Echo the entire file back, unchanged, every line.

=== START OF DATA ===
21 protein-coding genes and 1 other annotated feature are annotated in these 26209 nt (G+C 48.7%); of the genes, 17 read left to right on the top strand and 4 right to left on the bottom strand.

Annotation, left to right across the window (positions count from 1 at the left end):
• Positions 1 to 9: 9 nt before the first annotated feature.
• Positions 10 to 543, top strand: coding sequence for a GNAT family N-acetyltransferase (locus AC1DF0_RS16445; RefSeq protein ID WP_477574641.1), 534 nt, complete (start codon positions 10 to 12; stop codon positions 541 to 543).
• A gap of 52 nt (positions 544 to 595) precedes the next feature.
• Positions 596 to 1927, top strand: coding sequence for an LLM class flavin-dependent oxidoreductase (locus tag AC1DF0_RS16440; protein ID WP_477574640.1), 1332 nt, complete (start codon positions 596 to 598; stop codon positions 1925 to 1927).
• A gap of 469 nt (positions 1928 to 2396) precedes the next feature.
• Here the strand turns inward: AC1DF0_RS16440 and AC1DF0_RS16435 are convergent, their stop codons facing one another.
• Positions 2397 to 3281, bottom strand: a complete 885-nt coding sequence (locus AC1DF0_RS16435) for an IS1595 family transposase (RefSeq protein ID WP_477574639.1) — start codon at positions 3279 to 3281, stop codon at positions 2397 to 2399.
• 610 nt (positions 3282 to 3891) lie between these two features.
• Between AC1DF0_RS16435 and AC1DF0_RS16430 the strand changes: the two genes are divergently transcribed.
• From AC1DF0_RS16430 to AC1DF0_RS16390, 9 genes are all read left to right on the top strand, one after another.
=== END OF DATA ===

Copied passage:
21 protein-coding genes and 1 other annotated feature are annotated in these 26209 nt (G+C 48.7%); of the genes, 17 read left to right on the top strand and 4 right to left on the bottom strand.

Annotation, left to right across the window (positions count from 1 at the left end):
• Positions 1 to 9: 9 nt before the first annotated feature.
• Positions 10 to 543, top strand: coding sequence for a GNAT family N-acetyltransferase (locus AC1DF0_RS16445; RefSeq protein ID WP_477574641.1), 534 nt, complete (start codon positions 10 to 12; stop codon positions 541 to 543).
• A gap of 52 nt (positions 544 to 595) precedes the next feature.
• Positions 596 to 1927, top strand: coding sequence for an LLM class flavin-dependent oxidoreductase (locus tag AC1DF0_RS16440; protein ID WP_477574640.1), 1332 nt, complete (start codon positions 596 to 598; stop codon positions 1925 to 1927).
• A gap of 469 nt (positions 1928 to 2396) precedes the next feature.
• Here the strand turns inward: AC1DF0_RS16440 and AC1DF0_RS16435 are convergent, their stop codons facing one another.
• Positions 2397 to 3281, bottom strand: a complete 885-nt coding sequence (locus AC1DF0_RS16435) for an IS1595 family transposase (RefSeq protein ID WP_477574639.1) — start codon at positions 3279 to 3281, stop codon at positions 2397 to 2399.
• 610 nt (positions 3282 to 3891) lie between these two features.
• Between AC1DF0_RS16435 and AC1DF0_RS16430 the strand changes: the two genes are divergently transcribed.
• From AC1DF0_RS16430 to AC1DF0_RS16390, 9 genes are all read left to right on the top strand, one after another.